A cloud was cast over the government's new long-term housing strategy even as it was unveiled yesterday, with warnings that meeting the targets depended on finding suitable land and resolving community conflicts.
The plan, unveiled against a background of fierce opposition to new town projects in the northeast New Territories, includes the previously signalled target of building 470,000 flats in the next 10 years.
Drawn up by 15 government advisers and four housing and lands officials after 10 months of discussion, the plan also calls for raising the ratio of public to private flats from 50 to 60 per cent, shortening the time non-elderly single people wait for public flats and regulating the safety of subdivided flats.
"We did not consider if the government has enough land supply to meet the proposed housing target," said Secretary for Transport and Housing Professor Anthony Cheung Bing-leung, who led the long-term housing strategy steering committee. "It will pose a great challenge to the government if it adopts the target. It has to plan for building new land and raising development density while addressing the impact on traffic and community facilities."
The support of the community and the determination of the government would be crucial, an administration source said. "The whole of society seems to have agreed that the city needs more public flats. But when it comes to seeking support from individual districts, they tend to refuse to accommodate them. We need more lobbying."
Success also hinges on the supply of construction workers and the participation of developers, who will be invited to build some of the subsidised homes.
The strategy does not address Chief Executive Leung Chun-ying's election pledge to help single applicants aged over 35 obtain a public flat in three years. Instead, it proposed shortening the waiting time for those aged 45 and over and those aged 40 to 44 in phases.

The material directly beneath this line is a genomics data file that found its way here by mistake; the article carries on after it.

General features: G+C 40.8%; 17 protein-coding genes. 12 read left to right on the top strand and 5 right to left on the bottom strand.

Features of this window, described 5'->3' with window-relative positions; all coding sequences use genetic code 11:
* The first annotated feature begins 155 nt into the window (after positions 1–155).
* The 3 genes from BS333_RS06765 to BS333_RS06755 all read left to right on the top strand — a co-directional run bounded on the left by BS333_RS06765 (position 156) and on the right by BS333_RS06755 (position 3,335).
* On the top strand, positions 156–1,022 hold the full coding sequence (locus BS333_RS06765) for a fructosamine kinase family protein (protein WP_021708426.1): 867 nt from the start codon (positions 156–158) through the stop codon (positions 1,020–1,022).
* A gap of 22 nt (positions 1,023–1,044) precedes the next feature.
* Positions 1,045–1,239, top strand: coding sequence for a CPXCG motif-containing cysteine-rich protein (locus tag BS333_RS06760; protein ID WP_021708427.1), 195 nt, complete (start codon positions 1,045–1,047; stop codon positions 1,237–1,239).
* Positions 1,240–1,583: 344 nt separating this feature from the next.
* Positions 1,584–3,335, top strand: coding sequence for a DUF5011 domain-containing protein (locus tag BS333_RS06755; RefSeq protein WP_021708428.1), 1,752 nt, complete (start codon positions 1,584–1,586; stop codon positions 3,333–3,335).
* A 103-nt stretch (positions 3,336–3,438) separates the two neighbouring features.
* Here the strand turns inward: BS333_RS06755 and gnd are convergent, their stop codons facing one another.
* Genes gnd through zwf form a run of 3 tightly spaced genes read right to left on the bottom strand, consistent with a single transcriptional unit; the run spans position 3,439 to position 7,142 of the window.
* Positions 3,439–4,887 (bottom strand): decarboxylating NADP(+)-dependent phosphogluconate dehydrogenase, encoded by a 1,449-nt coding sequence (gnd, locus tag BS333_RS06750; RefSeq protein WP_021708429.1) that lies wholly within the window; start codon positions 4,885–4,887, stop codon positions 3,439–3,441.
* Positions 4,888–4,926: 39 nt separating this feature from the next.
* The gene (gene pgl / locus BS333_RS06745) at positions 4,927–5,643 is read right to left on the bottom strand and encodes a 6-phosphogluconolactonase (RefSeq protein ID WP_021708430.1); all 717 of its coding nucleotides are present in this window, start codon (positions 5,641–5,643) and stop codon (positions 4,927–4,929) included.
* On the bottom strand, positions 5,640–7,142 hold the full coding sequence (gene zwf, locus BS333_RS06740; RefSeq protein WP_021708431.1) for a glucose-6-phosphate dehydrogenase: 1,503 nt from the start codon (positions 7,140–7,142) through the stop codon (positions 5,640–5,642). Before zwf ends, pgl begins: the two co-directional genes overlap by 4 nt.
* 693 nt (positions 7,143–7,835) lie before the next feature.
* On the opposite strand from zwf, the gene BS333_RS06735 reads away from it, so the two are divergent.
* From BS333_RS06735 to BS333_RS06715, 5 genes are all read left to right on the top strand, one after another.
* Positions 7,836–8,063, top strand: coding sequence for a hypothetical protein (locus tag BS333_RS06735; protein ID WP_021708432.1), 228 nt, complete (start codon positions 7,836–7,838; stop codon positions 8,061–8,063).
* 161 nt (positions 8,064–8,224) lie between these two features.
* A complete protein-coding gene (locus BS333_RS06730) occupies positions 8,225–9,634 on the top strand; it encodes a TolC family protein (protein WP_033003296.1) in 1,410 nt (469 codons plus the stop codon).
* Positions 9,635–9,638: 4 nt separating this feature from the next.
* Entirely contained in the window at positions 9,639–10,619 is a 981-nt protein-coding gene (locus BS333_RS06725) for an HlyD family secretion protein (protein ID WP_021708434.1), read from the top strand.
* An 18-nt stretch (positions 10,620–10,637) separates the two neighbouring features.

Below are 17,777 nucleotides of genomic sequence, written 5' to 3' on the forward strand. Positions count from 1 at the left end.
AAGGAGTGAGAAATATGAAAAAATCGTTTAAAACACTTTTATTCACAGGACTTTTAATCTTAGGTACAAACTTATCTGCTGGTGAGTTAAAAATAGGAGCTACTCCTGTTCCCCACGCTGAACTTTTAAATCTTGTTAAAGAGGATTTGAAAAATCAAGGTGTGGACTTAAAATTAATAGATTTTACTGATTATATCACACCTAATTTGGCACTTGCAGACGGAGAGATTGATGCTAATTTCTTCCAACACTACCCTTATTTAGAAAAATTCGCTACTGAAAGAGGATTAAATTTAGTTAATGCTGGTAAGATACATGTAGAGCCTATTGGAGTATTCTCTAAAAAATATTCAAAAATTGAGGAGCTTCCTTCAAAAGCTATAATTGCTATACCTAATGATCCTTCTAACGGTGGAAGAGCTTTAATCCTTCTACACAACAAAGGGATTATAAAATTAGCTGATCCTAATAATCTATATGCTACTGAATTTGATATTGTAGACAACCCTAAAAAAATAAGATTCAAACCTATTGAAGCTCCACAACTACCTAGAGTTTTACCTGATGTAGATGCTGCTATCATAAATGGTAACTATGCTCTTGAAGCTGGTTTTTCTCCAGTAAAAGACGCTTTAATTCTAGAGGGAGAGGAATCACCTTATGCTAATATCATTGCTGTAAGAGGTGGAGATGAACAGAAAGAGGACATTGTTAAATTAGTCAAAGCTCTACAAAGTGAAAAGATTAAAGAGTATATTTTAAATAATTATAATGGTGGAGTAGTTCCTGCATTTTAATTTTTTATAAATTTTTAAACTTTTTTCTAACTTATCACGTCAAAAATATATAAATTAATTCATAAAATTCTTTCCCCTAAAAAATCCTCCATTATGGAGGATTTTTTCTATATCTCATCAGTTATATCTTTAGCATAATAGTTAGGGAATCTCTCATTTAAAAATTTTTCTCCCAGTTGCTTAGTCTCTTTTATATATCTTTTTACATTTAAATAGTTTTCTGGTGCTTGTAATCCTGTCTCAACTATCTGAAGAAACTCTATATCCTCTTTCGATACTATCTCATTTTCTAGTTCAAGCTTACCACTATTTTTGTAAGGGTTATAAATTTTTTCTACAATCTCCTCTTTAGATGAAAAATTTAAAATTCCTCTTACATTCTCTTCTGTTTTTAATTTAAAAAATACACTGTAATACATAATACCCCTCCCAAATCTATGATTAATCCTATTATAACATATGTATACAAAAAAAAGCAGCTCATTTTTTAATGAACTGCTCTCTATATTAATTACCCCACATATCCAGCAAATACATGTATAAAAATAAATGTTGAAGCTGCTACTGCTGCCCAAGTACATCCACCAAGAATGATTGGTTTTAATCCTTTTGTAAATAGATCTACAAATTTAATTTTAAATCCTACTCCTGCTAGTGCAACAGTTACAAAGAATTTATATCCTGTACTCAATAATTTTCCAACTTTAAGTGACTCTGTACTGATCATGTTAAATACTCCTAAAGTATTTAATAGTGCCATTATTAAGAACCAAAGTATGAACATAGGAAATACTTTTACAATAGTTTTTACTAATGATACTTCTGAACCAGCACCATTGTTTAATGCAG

"It's impossible to accomplish [the pledge for younger applicants] without affecting the current three-year pledge for family and elderly applicants, given limited land," Cheung said, adding that more subsidised homes would be built for those younger than 35.
The source said raising the proportion of public flats, including subsidised flats, sent a clear message that the government was determined to offer more affordable homes while avoiding causing fluctuations in the private property market.
In the next 10 years, the annual supply of private flats would be reduced from 20,000 to about 18,000, whereas that of public flats would increase from 20,000 to about 28,000 a year.
The target is expected to be reassessed annually and the strategy will be subject to a three-month public consultation before being finalised.
Former lawmaker Lee Wing-tat, who runs concern group Land Watch, said the report failed to address how the government could secure land to meet the housing target, which he said was an underestimate.
Polytechnic University academic Dr Chung Kim-wah said the strategy lacked measures to satisfy the demands of young people.
THE KEY RECOMMENDATIONS
Build 470,000 new homes in the next decade, 60 per cent of them public rental and subsidised flats
Shorten waiting times for non-elderly single applicants aged over 45, and then for those over 40 in a second phase
Make space for new public rental flats reserved for non-elderly single applicants on existing public estates
Increase supply of subsidised flats to more than 5,000 a year, reserving 10-30 per cent for young single applicants
Set minimum income and asset levels for buyers of subsidised flats to ensure affordability
Build interim housing for tenants of subdivided flats affected by proposed licensing system to regulate safety and hygiene
Give a three-month rent waiver to householders in under-occupied public flats to encourage them to move to smaller flats